63. Maitri Upanishad – Sanskrit Text with English Translation (https://www.shemtaia.com/SKT/PDF/Upanishads/cowell
maitriskt.pdf) EB Cowell (Translator), Cambridge University, Bibliotheca Indica, page 258
64. Paul Deussen (Translator), Sixty Upanisads of the Veda, Vol 2, Motilal Banarsidass (2010 Reprint), ISBN 978-
8120814691, pages 580-581
65. Eduard Roer, Mundaka Upanishad (https://www.shemtaia.com/SKT/PDF/Upanishads/roermundakaeng.pdf)
Bibliotheca Indica, Vol. XV, No. 41 and 50, Asiatic Society of Bengal, page 144
66. Hume translates this as "imperishable Brahma", Max Muller translates it as "indestructible Brahman"; see: Max
Muller, The Upanishads, Part 2, Mundaka Upanishad (https://archive.org/stream/upanishads02ml#page/36/mode/
2up), Oxford University Press, page 36
67. The Sanskrit word used is Vyadh, which means both "penetrate" and "know"; Robert Hume uses penetrate, but
mentions the second meaning; see: Robert Hume, Mundaka Upanishad (https://archive.org/stream/thirteenprincip
a028442mbp#page/n387/mode/2up), Thirteen Principal Upanishads, Oxford University Press, page 372 with
footnote 1
68. Robert Hume, Mundaka Upanishad (https://archive.org/stream/thirteenprincipa028442mbp#page/n393/mode/2up),
Thirteen Principal Upanishads, Oxford University Press, pages 372-373
69. Charles Johnston, The Mukhya Upanishads: Books of Hidden Wisdom, (1920–1931), The Mukhya Upanishads,
Kshetra Books, ISBN 978-1495946530 (Reprinted in 2014), Archive of Mundaka Upanishad, pages 310-311 (htt
p://www.universaltheosophy.com/pdf-library/Mundaka%20Upanishad_Johnston.pdf) from Theosophical Quarterly
journal
70. Mundaka Upanishad (https://archive.org/stream/upanishadssrisan00sita#page/138/mode/2up), in Upanishads and
Sri Sankara's commentary – Volume 1: The Isa Kena and Mundaka, SS Sastri (Translator), University of Toronto
Archives, page 144 with section in 138-152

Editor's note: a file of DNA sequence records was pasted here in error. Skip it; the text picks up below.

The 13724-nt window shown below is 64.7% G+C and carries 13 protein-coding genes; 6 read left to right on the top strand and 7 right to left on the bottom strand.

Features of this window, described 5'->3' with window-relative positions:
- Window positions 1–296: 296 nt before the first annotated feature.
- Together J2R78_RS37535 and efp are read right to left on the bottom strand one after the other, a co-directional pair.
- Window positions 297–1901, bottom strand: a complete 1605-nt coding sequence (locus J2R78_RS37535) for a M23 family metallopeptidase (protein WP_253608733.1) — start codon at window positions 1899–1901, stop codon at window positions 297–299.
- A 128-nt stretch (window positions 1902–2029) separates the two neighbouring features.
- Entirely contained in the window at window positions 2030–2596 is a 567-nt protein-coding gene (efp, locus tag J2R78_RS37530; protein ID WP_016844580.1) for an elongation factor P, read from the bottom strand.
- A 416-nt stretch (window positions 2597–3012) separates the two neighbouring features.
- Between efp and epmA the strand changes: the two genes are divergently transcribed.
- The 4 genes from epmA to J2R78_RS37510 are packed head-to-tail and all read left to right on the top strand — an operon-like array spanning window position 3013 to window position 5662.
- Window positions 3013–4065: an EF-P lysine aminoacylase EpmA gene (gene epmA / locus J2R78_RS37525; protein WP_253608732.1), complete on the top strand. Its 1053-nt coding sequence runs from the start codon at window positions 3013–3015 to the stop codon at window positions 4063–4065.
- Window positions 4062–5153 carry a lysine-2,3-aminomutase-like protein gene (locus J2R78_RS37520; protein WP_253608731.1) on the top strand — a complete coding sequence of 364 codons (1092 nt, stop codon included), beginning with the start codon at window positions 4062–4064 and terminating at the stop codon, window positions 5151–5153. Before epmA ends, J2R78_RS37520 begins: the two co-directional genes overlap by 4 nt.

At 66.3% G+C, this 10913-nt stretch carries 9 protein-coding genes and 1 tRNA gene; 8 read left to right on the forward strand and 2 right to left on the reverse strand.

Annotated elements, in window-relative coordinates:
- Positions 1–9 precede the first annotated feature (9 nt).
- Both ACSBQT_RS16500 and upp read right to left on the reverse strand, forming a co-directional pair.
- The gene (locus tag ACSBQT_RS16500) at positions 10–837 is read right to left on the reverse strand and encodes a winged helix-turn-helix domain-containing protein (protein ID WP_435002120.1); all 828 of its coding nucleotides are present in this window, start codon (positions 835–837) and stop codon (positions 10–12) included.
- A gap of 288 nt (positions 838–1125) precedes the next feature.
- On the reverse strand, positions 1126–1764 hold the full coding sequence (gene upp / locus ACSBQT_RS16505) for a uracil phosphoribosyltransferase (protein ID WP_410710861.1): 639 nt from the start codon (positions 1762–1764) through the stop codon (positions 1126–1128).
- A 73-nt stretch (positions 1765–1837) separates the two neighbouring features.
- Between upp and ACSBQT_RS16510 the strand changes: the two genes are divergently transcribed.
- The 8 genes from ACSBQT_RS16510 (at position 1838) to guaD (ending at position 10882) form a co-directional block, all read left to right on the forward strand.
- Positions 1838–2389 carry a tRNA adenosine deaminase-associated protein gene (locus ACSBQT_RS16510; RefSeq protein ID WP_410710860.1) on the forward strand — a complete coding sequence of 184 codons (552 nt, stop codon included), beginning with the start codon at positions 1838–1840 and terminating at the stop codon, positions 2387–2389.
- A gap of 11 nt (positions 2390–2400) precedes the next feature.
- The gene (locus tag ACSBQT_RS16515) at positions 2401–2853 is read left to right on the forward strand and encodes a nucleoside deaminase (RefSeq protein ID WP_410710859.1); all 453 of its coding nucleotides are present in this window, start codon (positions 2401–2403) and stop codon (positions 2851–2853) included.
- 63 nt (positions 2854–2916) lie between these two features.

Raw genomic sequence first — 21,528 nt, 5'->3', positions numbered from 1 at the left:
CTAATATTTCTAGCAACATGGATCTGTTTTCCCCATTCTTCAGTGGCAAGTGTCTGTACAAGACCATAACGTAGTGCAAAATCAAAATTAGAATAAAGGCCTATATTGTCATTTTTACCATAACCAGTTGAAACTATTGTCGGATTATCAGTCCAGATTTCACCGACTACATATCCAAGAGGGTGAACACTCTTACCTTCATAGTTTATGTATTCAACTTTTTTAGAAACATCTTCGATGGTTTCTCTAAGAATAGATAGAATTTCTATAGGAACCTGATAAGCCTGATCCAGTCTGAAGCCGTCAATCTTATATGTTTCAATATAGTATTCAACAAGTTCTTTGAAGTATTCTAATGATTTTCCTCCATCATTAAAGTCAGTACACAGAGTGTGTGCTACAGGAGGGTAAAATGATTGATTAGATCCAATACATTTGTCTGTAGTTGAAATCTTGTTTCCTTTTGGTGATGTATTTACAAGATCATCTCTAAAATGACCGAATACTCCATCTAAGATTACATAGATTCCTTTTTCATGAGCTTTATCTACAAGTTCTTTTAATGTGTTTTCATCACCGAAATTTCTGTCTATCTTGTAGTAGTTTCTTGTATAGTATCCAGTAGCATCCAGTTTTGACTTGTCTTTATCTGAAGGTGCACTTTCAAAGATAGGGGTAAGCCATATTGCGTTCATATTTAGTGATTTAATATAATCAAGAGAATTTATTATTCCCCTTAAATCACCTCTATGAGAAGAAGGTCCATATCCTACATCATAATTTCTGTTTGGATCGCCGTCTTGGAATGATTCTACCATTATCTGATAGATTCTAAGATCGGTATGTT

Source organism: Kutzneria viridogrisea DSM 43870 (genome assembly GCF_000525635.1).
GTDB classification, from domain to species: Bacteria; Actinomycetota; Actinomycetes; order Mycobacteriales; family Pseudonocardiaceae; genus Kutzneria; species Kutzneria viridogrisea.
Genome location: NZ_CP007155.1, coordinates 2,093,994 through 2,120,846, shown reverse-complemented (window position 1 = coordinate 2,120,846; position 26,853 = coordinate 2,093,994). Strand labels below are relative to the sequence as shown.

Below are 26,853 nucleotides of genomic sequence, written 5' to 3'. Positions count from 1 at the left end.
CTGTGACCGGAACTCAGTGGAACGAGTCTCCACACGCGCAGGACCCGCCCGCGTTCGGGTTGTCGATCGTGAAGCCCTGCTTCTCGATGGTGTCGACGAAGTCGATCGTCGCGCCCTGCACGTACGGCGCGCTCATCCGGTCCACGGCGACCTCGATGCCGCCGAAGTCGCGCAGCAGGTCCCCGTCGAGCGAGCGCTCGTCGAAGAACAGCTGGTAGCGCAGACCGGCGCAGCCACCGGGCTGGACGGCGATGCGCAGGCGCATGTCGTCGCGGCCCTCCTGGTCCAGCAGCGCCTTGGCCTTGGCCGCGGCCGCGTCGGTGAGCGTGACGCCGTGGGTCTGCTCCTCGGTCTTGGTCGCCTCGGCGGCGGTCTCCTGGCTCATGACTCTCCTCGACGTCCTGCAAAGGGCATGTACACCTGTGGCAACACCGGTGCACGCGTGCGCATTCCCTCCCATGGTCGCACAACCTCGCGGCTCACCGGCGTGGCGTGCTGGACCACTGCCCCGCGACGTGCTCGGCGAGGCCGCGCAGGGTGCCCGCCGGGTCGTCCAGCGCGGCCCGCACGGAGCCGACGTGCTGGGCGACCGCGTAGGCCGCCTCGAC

71. Paul Deussen, Sixty Upanishads of the Veda, Volume 2, Motilal Banarsidass, ISBN 978-8120814691, pages 605-
637
72. Hume, Robert Ernest (1921), The Thirteen Principal Upanishads (https://archive.org/stream/thirteenprincipa02844
2mbp#page/n411/mode/2up), Oxford University Press, pp. 391–393
73. Charles Johnston, The Measures of the Eternal – Mandukya Upanishad (http://www.universaltheosophy.com/pdf-li
brary/Mandukya%20Upanishad_Johnston.pdf) Theosophical Quarterly, October, 1923, pages 158-162
74. Paul Deussen, Sixty Upanishads of the Veda, Volume 1, Motilal Banarsidass, ISBN 978-8120814684, pages 308
75. Max Muller, Shvetashvatara Upanishad (https://archive.org/stream/upanishads02ml#page/236/mode/2up), The
Upanishads, Part II, Oxford University Press, page 237
76. Robert Hume (1921), Shvetashvatara Upanishad 1.14 – 1.16 (https://archive.org/stream/thirteenprincipa028442m
bp#page/n417/mode/2up), The Thirteen Principal Upanishads, Oxford University Press, pages 396-397 with
footnotes
77. Jeaneane D. Fowler (2012), The Bhagavad Gita: A Text and Commentary for Students, Sussex Academic Press,
ISBN 978-1845193461, page 164
78. Jeaneane D. Fowler (2012), The Bhagavad Gita: A Text and Commentary for Students, Sussex Academic Press,
ISBN 978-1845193461, page 271

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79. Translator: KT Telang, Editor: Max Muller, The Bhagavadgita with the Sanatsujatiya and the Anugita (https://book
s.google.com/books?id=5cPKAgAAQBAJ) at Google Books, Routledge Print, ISBN 978-0700715473, page 120